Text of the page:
How to Operate the Oars in Tandem

As leaders, our days are filled with opportunities to row with both oars, to focus on people and results at the same time. Here are just a few examples of what this might look like:

  • Giving feedback to an employee who's missing on an expectation, and doing it in a way that's factual, respectful and considerate of the person's dignity and worth as a human being
  • Sharing an important change initiative, then openly hearing and talking through the team's thoughts, reactions and concerns
  • Expressing your high standards for a team member, and sharing your genuine belief in him or her to rise to the challenge
  • Stating your goals and direction for the team, then getting and integrating their ideas for how to best implement
  • Praising an employee for doing good work, and sharing the broader positive impact their actions have on the team, customers, or the business

In all of these cases, there’s a blended, balanced approach that marries the needs of people with the need for results. Both can co-exist. What it requires, though, is that you’re mindful and intentional as a leader to practice rowing with both oars.

Simple, Not Easy

I know this idea of leadership as a balancing act between people and results sounds simple, but let me be clear: Simple is not the same as easy.

Rowing a boat is simple, but it’s not always easy. Unexpected winds come up, rocks and rapids clog your path, or you get tired. At times, whether leading or rowing, you’ll even need to favor one oar over the other (at least temporarily), so you can navigate an obstacle, respond to the unexpected, or change direction.

In my next post, we’ll look at reasons why this simple concept of the two fundamental dynamics of leadership can still be very difficult to practice.

In the meantime, consider this:

Which of the two oars are you best at – people or results – and which one needs work? As you reflect, think about this question from the view of your team. What would they say about you? 

At Living As A Leader, we offer a Leadership Development Series designed to produce leaders that can positively shape the cultural environment, reduce turnover and achieve crucial business initiatives. We do this by providing training, coaching and consulting with a focus on pragmatic communication tools for leaders at all levels of your organization.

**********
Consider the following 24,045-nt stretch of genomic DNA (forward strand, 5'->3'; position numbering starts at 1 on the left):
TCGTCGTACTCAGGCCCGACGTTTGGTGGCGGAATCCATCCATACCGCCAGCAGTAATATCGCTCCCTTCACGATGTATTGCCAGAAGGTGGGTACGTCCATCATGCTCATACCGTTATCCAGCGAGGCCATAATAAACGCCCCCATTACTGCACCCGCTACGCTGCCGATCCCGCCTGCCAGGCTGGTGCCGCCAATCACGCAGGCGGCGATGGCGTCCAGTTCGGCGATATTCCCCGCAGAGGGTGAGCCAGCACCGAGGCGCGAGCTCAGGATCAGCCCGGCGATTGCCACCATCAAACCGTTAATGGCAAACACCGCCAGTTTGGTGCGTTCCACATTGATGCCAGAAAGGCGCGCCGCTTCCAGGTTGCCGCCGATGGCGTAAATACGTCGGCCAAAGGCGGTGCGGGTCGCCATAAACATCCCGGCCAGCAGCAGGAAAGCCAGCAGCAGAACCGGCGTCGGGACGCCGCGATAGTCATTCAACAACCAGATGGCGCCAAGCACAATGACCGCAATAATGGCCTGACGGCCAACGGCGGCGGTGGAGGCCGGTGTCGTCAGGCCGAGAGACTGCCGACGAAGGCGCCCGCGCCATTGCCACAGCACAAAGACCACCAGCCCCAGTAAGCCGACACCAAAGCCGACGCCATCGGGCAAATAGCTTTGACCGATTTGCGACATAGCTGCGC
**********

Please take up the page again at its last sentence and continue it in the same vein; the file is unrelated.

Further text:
For more information, contact Steph Kotlarek at skotlarek@livingasaleader.com

About the Author


John Rutkiewicz

Facilitator and Coach, Living As A Leader®

John has more than 25 years of experience as a leader and manager in fields ranging from sales and marketing to customer service, financial services and human resources. Since 1993, he has delivered facilitation, training, coaching and leadership-development services to help leaders and other business professionals reach higher levels of effectiveness and success.

Email John John's Bio

 

 

Sign up for an Information Webinar

Find out how our Leadership Development Series can help you and your organization improve the employee experience and drive business results through more effective leadership.

Register Now!

Related Blogs

Please wait while we gather your results.
Coaching Employees Through The Coronavirus

Coaching Employees Through The Coronavirus

One thing I know for sure is that you all have been inundated with scientific evidence and perhaps far too many messages of fear, controversy and chaos in the face of the Coronavirus pandemic. The state of our nation and our world is filled with uncertainty and we are all operating in uncharted territory.

This crisis calls for leadership.

March 19, 2020 | By Nancy Lewis

Read More

Frustrated at Work? Choose a Different Circle

Frustrated at Work? Choose a Different Circle

We all have times when we get frustrated by what’s going on around us at work. Our frustrations and concerns can negatively impact our workplace satisfaction and productivity.

Learn how choosing your “inner-circles” can help you handle frustrating work changes.

Read More

The Art of Caring About Your Employees

The Art of Caring About Your Employees

Often, when we ask leaders what they struggle with in their role, they share, “I don’t know how to motivate people.” Showing your employees that you care is one of the most effective ways to improve employee productivity and retention, and inspire and motivate them.

Here are five ways you can demonstrate to your employees that you care… without feeling like you’re “Coddling” them.

February 13, 2020 | By Aleta Norris

Read More